Audio Archiving Guide: Part 1 – Music Formats

by Matt Serrano on September 10, 2008 in Audio & Media, Software

Have a large music collection just waiting to be archived? We’re here to help! In this three-part series, we’ll be tackling all there is to know about properly building your collection, from choosing the right codec, to ripping, to archiving. In this first article, we’ll take the frustration out of finding the perfect codec – one that fits your style, and needs.


The world of digital audio can be a daunting one. While many perplexing challenges have been made more straight-forward over the years with the advent of better software and hardware that’s easier to understand, there are still far too many music lovers that don’t know about the precious digital music they have sitting on their hard drive.

There’s a lot to learn about the inner-workings of digital audio, and although these articles only scratch the surface of their technicality, reading them will hopefully set you on an illuminating path that will help you make better-informed choices in the future. After all, music will follow you for the rest of your life. If you want to keep your collection in pristine form, making the right choices now will save you a headache further down the road. 

This is the first part of a three-part series of in-depth articles about digital audio, and how to rip, convert, or download them and organize in the most effective and convenient means possible. Upcoming articles in the series will go into more detail and technical explanation.

Common Audio Formats

For most non-critical listeners, downloadable MP3s – or for that matter – the default settings many media players carry when ripping CDs may be more than enough, but that’s part of the trick. In my experience with high-quality audio, one never knows how high their standards truly are until they experience high fidelity sound first-hand. There are other options available that may fit your needs and still provide an inconspicuous difference in sound quality when compared to the source.

The MP3 codec, arguably the most recognizable and widely-used audio format, was created by the Fraunhofer research organization in conjunction with other parties (as noted by Wikipedia) in 1991. Contrary to what many may surmise, the format is not free to use and requires a license from Fraunhofer to decode (play back) or encode (convert or create) an MP3 file, which is the primary concern for open source and electronic rights groups.

Although the format is so popular, enthusiastic listeners consider the traditional Fraunhofer encoder (which is used in most media playback software, such as Windows Media Player and iTunes) to be woefully inadequate. A popular alternative MP3 encoder, sardonically named “LAME,” has been coached to replace the traditional codec in many people’s collections.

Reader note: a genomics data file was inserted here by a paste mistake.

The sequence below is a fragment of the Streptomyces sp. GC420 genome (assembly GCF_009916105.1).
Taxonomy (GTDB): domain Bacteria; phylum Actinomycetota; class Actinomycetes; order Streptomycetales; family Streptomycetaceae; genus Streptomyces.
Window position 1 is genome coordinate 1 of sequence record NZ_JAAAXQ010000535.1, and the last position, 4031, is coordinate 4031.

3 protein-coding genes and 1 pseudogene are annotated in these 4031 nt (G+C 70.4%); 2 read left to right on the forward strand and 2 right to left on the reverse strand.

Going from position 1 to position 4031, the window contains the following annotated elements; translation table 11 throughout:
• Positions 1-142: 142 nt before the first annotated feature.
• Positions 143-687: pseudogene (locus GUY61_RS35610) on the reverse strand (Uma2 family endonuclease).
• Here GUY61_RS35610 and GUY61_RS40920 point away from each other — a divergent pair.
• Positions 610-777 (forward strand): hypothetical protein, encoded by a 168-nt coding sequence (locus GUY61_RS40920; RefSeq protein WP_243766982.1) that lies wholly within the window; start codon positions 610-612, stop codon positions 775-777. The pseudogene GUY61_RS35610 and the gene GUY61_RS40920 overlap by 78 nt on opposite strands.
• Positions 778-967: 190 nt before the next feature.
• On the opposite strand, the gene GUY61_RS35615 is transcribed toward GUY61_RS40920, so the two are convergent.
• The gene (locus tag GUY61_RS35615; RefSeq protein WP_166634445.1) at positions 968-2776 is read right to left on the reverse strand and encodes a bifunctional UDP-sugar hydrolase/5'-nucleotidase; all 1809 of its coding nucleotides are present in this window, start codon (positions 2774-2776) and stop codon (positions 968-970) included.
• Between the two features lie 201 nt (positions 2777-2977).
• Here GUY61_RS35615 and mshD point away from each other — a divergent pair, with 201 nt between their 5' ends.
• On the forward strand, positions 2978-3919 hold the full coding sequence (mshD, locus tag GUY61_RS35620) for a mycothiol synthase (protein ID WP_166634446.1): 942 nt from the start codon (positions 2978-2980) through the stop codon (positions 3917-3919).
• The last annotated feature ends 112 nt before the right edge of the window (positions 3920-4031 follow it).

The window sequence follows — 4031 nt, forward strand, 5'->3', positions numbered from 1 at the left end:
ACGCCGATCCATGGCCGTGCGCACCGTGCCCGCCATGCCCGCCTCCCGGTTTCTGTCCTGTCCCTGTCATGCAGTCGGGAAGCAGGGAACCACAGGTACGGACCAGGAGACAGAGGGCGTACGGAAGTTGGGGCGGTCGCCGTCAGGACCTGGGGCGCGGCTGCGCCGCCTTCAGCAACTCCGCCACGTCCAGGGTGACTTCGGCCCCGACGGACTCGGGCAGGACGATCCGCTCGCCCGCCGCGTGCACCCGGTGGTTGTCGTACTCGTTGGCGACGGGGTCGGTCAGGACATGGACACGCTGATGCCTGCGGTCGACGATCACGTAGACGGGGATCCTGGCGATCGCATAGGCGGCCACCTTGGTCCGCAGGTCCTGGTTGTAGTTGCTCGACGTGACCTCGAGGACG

In the audiophile circle, LAME is considered to boast largely improved audio quality over the vanilla MP3 codec, and it even competes well with other, more non-traditional ones as well. There is almost no technical limitation to the format in today’s world; older MP3 decoders had trouble playing them back or correctly displaying the track length on variable bit-rate files, but the issues have been all but eliminated.

There may be an outstanding issue with work flow, because ripping CDs or converting music files would usually be done with a separate piece of software unless the one you currently use supports it, which, of course, may or may not have an affect on you if you’re willing to switch or go between programs for better audio quality.

More recently, the AAC format (the designated successor to MP3) has begun, albeit slowly, to take hold of the market. Even though the codec may be most-known for its use in the iTunes music store, it is only used by Apple because it is a standards-compliant format that has digital rights management (DRM) control built-in. Like MP3, a license is required to encode or decode the format, but actual content can be distributed without a licensing fee from the standards groups.

iTunes is largely considered to have the best AAC encoder in terms of quality, but many choose not to use it because of the reliance to the program and Apple. Nero’s interpretation comes to a close second, but unlike iTunes, it is not free (update: see below) to use and must be purchased with one of their products. AAC is said to hold comparably better quality than MP3 at lower bitrates, but with competition such as the LAME codec, conclusions are hard to draw in active listening tests. Despite its advantages, it is not as distributed because of the overall lack of hardware and software support.

September 10th Addendum: Nero contacted us to confirm that the Nero AAC codec does in fact perform better at lower bitrates, using the HE-AAC switch with their encoder, because iTunes provides no such option. Their codec is currently a free download from their website.

The Windows Media Audio format has taken the second place in the audio popularity contest, mostly because of the active hardware and software support in the format’s heyday. Most of the press was promoted by Microsoft’s licensees, and much of the format’s success, similar to AAC, can be attributed to its dominance in online music sales and aggressive marketing.

While Microsoft previously stated that WMA had comparable quality to MP3 at half the bit-rate, most professionals agree that the statement is largely false. Though a WMA file encoded at 64 to 96 kbit/s, in its standard form, may be able to compete with the traditional Fraunhofer MP3 encoder, the real world benefits are considered negligible when paired against MP3 files at equally high bitrates.

As one might expect, there are other options available, but for the most part, the alternative formats have failed to capture the public’s eye. In the next section, we’ll be taking a look at these lesser known formats.